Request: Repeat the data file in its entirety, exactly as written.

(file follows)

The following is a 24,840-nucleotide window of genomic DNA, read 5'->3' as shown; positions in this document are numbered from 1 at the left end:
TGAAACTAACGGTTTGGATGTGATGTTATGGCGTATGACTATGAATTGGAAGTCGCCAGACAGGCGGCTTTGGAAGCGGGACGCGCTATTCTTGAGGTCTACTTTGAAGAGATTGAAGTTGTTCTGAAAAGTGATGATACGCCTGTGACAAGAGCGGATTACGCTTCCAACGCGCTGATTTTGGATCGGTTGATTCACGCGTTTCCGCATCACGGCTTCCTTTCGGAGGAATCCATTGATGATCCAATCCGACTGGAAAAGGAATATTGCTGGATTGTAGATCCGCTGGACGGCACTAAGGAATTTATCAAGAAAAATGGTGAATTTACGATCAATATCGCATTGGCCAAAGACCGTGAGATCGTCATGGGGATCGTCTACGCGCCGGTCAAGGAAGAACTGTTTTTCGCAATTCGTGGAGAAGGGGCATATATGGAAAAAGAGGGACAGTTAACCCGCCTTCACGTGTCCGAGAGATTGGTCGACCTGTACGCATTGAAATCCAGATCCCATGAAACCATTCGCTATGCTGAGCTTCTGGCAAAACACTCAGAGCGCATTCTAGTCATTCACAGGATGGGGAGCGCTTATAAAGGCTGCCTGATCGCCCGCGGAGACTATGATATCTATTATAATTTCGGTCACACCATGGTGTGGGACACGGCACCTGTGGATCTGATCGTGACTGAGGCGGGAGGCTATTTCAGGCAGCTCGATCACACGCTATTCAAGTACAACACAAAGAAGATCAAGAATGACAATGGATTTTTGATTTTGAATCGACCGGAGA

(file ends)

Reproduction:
The following is a 24,840-nucleotide window of genomic DNA, read 5'->3' as shown; positions in this document are numbered from 1 at the left end:
TGAAACTAACGGTTTGGATGTGATGTTATGGCGTATGACTATGAATTGGAAGTCGCCAGACAGGCGGCTTTGGAAGCGGGACGCGCTATTCTTGAGGTCTACTTTGAAGAGATTGAAGTTGTTCTGAAAAGTGATGATACGCCTGTGACAAGAGCGGATTACGCTTCCAACGCGCTGATTTTGGATCGGTTGATTCACGCGTTTCCGCATCACGGCTTCCTTTCGGAGGAATCCATTGATGATCCAATCCGACTGGAAAAGGAATATTGCTGGATTGTAGATCCGCTGGACGGCACTAAGGAATTTATCAAGAAAAATGGTGAATTTACGATCAATATCGCATTGGCCAAAGACCGTGAGATCGTCATGGGGATCGTCTACGCGCCGGTCAAGGAAGAACTGTTTTTCGCAATTCGTGGAGAAGGGGCATATATGGAAAAAGAGGGACAGTTAACCCGCCTTCACGTGTCCGAGAGATTGGTCGACCTGTACGCATTGAAATCCAGATCCCATGAAACCATTCGCTATGCTGAGCTTCTGGCAAAACACTCAGAGCGCATTCTAGTCATTCACAGGATGGGGAGCGCTTATAAAGGCTGCCTGATCGCCCGCGGAGACTATGATATCTATTATAATTTCGGTCACACCATGGTGTGGGACACGGCACCTGTGGATCTGATCGTGACTGAGGCGGGAGGCTATTTCAGGCAGCTCGATCACACGCTATTCAAGTACAACACAAAGAAGATCAAGAATGACAATGGATTTTTGATTTTGAATCGACCGGAGA